It's also very interesting to look at the context, five years ago. From the
same article:

"...President Bill Clinton warned earlier this year that angering Turkey
could have 'far-reaching negative consequences for the United States.'

Eager to bolster its stock price, which has lost more than half its value in
the last 18 months, Textron is using Clinton's views to its advantage. 'We
agree with the State Department,' says Gene Kozicharow, Textron's
Washington-based director of public affairs, referring to Clinton's warning.
But when asked whether Textron agrees with the State Department's damning
assessment of human-rights abuses in Turkey, Kozicharow responded, 'I think
I'm going to cut this off, Steve [the journalist]. Talk to you later,' and
hung up."

Another contemporary report put the deal in context- and raised further
serious questions about whether it would result in short-term profit and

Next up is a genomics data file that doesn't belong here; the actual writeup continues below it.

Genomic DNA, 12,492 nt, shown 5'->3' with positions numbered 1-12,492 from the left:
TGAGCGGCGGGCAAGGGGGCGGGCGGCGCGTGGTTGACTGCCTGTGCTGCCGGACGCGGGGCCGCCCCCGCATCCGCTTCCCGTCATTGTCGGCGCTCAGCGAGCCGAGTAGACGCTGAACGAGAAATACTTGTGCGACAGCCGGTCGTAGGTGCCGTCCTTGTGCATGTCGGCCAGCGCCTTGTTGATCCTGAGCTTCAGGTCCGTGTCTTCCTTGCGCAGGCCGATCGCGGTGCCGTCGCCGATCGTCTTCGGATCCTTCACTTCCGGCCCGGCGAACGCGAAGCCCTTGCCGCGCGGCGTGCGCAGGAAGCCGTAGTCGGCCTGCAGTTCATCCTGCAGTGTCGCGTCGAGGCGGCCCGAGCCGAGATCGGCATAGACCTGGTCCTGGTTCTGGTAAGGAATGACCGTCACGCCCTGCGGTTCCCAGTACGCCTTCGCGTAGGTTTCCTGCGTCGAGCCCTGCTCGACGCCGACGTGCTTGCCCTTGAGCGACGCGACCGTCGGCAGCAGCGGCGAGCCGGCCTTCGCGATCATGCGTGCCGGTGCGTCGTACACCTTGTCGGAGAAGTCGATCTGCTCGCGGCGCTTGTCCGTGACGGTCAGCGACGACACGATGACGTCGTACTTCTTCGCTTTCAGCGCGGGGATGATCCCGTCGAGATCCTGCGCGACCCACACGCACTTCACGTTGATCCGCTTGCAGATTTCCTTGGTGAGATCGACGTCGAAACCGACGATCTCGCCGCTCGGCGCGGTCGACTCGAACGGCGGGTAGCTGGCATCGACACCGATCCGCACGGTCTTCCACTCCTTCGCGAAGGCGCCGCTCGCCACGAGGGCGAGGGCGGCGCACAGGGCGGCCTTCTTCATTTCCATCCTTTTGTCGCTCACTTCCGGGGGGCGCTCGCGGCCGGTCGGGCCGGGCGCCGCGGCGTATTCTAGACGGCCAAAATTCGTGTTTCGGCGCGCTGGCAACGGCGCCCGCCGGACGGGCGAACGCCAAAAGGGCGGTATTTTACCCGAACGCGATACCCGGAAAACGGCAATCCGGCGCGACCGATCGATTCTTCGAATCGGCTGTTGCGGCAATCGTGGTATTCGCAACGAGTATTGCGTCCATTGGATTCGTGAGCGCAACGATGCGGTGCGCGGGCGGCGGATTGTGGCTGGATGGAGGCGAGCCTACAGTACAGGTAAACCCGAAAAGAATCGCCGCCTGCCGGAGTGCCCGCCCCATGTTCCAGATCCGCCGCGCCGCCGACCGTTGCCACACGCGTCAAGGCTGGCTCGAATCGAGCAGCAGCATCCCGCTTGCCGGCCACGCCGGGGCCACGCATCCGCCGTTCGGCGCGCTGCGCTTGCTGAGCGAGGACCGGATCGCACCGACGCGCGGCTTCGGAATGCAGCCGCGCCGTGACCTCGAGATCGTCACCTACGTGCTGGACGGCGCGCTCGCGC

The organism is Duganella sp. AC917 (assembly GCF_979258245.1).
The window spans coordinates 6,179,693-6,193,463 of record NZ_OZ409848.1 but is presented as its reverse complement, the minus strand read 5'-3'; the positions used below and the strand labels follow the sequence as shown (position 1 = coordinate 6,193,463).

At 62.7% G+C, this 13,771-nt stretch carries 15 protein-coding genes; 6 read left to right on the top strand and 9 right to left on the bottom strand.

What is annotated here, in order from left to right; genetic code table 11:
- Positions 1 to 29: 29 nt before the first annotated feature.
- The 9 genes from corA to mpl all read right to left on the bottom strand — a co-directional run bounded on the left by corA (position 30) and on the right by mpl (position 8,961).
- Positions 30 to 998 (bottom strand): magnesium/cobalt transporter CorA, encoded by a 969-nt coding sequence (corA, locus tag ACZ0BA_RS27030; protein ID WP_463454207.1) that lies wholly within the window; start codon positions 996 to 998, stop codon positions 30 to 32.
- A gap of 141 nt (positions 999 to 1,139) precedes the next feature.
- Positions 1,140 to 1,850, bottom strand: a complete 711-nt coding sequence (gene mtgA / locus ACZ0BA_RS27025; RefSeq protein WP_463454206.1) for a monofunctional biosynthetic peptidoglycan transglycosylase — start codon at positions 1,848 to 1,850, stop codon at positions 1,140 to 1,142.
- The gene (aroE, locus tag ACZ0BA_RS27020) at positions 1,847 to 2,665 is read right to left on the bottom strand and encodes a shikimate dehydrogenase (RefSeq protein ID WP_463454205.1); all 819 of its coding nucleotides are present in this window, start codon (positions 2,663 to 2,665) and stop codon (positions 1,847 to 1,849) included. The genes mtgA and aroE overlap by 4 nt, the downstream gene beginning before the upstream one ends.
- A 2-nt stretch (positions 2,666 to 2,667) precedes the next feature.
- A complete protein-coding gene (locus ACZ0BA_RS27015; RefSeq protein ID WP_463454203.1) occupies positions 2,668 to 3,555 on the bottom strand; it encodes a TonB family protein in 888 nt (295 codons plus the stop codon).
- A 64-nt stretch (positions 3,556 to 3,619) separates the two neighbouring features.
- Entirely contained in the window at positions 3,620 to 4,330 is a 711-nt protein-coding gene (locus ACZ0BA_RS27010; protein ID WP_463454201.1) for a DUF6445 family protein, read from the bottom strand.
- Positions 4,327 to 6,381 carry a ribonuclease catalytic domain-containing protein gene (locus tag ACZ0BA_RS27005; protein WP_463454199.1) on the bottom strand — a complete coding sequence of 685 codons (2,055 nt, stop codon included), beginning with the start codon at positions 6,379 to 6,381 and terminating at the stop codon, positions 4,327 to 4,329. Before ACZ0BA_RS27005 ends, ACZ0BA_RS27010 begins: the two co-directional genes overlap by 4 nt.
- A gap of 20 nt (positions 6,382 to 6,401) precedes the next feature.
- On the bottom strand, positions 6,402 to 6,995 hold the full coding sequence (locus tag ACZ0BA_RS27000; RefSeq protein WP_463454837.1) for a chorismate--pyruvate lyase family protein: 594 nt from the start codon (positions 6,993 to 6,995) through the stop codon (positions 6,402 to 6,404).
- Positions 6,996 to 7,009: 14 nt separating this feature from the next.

long-term loss:

"...In July 2000, the Turkish government chose Bell Helicopter Textron's
AH-1Z KingCobra over the other four finalists: Boeing, Kamov Helicopter
(Russian-Israeli consortium), Agusta, (Italy), and the Europcopter
(Franco-German). But to maintain pressure to receive a U.S. export license
and the best possible contract terms, Turkey is keeping the Russian-Israeli
model in the competition until the deal is signed, sealed, and delivered. At
issue is the amount of local production and technology transfer that Turkey
will receive. Ankara has plans to become an independent producer of attack
helicopters, just as it used to manufacture and export F-16s under license
in the 1980's and 1990's. Anxious to seal this lucrative deal, Bell Textron
may be willing to give away the store, including not just a license to
produce the exterior of the aircraft, but access to the technology needed to
build, alter and improve upon the software operating the gunships' high-tech
instruments. While the loss of jobs to overseas production is deemed an
unavoidable cost of doing weapons business today, the U.S. government has
refused in the past to allow the transfer of software "source codes" and
other sensitive technology for reasons of national security.

Turkey's negotiations with Bell Textron are scheduled to conclude in March
2001, at which time the State Department will need to decide whether to
issue an export license. The new administration has signaled that it will